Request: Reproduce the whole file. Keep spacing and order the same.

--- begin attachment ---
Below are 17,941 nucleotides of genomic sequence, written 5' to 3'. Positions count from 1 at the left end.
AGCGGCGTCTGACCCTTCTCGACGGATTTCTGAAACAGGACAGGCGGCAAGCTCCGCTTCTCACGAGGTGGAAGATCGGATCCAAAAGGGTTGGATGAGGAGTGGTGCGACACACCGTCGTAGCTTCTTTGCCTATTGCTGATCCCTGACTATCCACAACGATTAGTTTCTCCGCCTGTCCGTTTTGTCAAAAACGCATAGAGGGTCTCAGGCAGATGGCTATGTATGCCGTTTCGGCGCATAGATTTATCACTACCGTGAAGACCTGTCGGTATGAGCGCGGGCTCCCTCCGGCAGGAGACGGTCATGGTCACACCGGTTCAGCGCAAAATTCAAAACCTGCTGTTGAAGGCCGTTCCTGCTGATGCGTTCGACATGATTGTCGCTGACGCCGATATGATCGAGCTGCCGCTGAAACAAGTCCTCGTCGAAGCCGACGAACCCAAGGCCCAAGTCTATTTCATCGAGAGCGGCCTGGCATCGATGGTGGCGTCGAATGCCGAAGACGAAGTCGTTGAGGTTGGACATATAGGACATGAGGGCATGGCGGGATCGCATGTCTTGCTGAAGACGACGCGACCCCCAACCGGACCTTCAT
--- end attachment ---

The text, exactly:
Below are 17,941 nucleotides of genomic sequence, written 5' to 3'. Positions count from 1 at the left end.
AGCGGCGTCTGACCCTTCTCGACGGATTTCTGAAACAGGACAGGCGGCAAGCTCCGCTTCTCACGAGGTGGAAGATCGGATCCAAAAGGGTTGGATGAGGAGTGGTGCGACACACCGTCGTAGCTTCTTTGCCTATTGCTGATCCCTGACTATCCACAACGATTAGTTTCTCCGCCTGTCCGTTTTGTCAAAAACGCATAGAGGGTCTCAGGCAGATGGCTATGTATGCCGTTTCGGCGCATAGATTTATCACTACCGTGAAGACCTGTCGGTATGAGCGCGGGCTCCCTCCGGCAGGAGACGGTCATGGTCACACCGGTTCAGCGCAAAATTCAAAACCTGCTGTTGAAGGCCGTTCCTGCTGATGCGTTCGACATGATTGTCGCTGACGCCGATATGATCGAGCTGCCGCTGAAACAAGTCCTCGTCGAAGCCGACGAACCCAAGGCCCAAGTCTATTTCATCGAGAGCGGCCTGGCATCGATGGTGGCGTCGAATGCCGAAGACGAAGTCGTTGAGGTTGGACATATAGGACATGAGGGCATGGCGGGATCGCATGTCTTGCTGAAGACGACGCGACCCCCAACCGGACCTTCAT